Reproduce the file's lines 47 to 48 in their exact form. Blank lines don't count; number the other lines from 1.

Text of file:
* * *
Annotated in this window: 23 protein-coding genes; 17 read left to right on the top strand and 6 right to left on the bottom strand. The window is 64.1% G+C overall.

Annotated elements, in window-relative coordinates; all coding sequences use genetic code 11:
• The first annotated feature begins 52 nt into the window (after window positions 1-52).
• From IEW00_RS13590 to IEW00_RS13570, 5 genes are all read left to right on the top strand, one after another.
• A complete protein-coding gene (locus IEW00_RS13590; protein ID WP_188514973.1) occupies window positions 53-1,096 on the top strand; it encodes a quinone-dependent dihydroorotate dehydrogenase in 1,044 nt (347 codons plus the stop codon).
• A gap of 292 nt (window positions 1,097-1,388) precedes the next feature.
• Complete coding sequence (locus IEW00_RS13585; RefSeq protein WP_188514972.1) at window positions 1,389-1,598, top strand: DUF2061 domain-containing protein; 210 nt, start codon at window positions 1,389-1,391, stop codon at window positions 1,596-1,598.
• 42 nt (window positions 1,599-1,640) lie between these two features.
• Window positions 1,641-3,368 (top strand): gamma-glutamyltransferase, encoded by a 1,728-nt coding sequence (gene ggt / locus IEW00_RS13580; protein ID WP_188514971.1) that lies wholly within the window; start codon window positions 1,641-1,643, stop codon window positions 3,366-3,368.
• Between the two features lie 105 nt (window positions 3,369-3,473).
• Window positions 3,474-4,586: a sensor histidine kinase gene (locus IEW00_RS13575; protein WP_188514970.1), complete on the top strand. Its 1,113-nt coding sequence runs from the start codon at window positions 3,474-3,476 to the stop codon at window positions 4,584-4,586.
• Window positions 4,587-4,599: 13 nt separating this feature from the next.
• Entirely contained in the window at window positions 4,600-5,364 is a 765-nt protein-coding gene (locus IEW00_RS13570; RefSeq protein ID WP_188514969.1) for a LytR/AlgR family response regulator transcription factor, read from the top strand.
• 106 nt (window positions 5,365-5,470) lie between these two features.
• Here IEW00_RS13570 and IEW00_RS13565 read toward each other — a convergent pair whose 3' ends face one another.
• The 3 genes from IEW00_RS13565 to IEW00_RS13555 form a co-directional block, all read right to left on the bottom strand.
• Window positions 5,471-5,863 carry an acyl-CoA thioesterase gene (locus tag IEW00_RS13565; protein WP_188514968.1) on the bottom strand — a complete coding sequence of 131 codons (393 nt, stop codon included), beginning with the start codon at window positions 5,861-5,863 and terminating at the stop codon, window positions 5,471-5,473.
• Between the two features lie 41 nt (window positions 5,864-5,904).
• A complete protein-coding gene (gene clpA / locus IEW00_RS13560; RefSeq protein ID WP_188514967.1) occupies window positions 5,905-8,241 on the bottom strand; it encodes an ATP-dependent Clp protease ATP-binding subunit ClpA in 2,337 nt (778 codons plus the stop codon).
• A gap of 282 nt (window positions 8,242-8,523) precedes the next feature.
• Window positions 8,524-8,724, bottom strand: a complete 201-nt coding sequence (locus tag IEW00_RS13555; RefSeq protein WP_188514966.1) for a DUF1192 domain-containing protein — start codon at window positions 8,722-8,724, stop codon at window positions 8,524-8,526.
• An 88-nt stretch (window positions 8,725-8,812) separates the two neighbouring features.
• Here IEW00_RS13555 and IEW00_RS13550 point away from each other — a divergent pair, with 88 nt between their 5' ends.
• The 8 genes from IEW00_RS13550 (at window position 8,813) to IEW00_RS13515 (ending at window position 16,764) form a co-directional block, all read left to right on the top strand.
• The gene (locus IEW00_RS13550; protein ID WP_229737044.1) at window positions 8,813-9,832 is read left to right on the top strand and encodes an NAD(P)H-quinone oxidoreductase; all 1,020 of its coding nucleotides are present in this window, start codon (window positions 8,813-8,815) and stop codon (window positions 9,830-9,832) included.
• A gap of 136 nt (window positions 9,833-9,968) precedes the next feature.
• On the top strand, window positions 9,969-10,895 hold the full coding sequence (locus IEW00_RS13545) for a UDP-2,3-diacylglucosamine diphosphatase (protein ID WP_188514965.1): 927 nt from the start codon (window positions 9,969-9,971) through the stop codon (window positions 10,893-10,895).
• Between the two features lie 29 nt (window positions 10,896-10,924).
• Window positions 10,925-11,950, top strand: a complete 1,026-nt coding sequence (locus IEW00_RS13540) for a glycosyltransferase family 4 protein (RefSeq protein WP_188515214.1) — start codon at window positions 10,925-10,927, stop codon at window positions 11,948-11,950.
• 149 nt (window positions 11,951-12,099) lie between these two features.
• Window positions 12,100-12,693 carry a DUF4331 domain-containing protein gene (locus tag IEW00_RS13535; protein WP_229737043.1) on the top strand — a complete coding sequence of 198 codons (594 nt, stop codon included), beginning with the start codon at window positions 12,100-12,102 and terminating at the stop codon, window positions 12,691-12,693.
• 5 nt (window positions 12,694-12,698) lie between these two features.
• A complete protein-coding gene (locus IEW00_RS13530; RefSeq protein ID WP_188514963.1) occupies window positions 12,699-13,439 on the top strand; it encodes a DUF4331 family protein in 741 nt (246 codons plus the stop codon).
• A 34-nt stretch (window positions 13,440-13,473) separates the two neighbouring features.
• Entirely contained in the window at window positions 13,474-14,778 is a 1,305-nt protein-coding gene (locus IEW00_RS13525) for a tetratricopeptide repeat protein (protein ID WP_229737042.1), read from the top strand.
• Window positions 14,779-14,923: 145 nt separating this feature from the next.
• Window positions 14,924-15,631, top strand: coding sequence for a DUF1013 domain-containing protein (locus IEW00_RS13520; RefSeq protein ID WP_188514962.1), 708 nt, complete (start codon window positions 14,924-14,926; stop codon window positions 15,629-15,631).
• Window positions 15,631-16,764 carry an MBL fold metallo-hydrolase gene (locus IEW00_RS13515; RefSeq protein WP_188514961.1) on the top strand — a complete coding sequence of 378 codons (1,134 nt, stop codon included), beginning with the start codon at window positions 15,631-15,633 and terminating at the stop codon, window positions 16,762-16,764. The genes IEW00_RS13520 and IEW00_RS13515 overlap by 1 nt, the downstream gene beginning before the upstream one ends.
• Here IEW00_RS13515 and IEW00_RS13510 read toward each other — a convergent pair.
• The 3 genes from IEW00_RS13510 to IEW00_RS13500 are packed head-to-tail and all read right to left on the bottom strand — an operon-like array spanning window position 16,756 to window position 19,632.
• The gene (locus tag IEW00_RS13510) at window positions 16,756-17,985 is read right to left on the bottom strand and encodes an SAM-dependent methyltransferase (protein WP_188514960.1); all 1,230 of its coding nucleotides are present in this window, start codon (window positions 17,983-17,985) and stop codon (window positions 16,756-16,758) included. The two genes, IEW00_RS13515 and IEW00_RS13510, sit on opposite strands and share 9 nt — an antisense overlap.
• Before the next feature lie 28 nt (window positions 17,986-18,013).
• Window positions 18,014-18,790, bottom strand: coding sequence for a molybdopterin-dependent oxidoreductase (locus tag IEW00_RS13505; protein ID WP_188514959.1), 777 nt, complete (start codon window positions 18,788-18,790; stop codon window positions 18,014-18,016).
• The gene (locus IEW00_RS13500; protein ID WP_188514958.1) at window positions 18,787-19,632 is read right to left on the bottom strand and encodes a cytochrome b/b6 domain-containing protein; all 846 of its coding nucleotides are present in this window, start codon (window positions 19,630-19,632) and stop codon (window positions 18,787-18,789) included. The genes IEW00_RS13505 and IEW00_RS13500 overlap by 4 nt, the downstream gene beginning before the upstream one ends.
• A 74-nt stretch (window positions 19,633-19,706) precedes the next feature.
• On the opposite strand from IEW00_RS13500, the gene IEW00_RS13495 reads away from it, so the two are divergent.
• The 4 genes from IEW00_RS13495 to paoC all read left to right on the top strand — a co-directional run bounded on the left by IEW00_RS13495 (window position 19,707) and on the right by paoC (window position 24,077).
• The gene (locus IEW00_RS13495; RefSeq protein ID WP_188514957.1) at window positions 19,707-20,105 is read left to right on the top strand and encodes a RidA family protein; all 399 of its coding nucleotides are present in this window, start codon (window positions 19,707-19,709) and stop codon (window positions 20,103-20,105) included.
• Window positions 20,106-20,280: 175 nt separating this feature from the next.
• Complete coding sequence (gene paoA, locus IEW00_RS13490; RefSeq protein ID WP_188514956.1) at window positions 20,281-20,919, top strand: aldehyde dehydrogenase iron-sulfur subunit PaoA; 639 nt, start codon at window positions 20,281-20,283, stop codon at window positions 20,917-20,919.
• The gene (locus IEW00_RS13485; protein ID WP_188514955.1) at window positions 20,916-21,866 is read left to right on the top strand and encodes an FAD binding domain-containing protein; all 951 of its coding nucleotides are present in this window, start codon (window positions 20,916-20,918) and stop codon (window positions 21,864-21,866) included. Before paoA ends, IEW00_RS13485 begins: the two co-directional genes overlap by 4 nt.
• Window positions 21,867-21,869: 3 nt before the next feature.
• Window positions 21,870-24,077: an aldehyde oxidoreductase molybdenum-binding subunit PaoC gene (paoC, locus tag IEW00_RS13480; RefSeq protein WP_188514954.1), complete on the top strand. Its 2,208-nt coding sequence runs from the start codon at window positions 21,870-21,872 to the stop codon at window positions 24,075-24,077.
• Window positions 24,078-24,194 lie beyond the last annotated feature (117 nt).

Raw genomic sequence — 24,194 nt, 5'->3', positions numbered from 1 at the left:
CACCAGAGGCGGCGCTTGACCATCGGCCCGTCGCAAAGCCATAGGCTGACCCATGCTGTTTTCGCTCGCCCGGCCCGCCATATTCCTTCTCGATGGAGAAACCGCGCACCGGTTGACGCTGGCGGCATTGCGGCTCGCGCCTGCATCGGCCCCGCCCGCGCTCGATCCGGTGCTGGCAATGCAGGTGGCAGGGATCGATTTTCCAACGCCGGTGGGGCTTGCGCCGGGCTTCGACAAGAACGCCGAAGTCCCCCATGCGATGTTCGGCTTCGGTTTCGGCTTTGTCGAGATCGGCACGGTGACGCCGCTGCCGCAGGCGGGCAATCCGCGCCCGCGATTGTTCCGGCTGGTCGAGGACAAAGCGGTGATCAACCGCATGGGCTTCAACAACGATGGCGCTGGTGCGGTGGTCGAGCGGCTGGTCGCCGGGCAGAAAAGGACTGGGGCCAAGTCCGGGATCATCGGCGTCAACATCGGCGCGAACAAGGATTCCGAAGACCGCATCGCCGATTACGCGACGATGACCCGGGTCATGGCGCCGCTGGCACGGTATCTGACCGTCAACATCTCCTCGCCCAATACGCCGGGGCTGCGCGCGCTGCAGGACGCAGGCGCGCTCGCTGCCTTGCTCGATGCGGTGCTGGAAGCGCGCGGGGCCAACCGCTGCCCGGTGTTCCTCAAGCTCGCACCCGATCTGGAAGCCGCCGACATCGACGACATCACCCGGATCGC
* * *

• The 4 genes from IEW00_RS13495 to paoC all read left to right on the top strand — a co-directional run bounded on the left by IEW00_RS13495 (window position 19,707) and on the right by paoC (window position 24,077).
• The gene (locus IEW00_RS13495; RefSeq protein ID WP_188514957.1) at window positions 19,707-20,105 is read left to right on the top strand and encodes a RidA family protein; all 399 of its coding nucleotides are present in this window, start codon (window positions 19,707-19,709) and stop codon (window positions 20,103-20,105) included.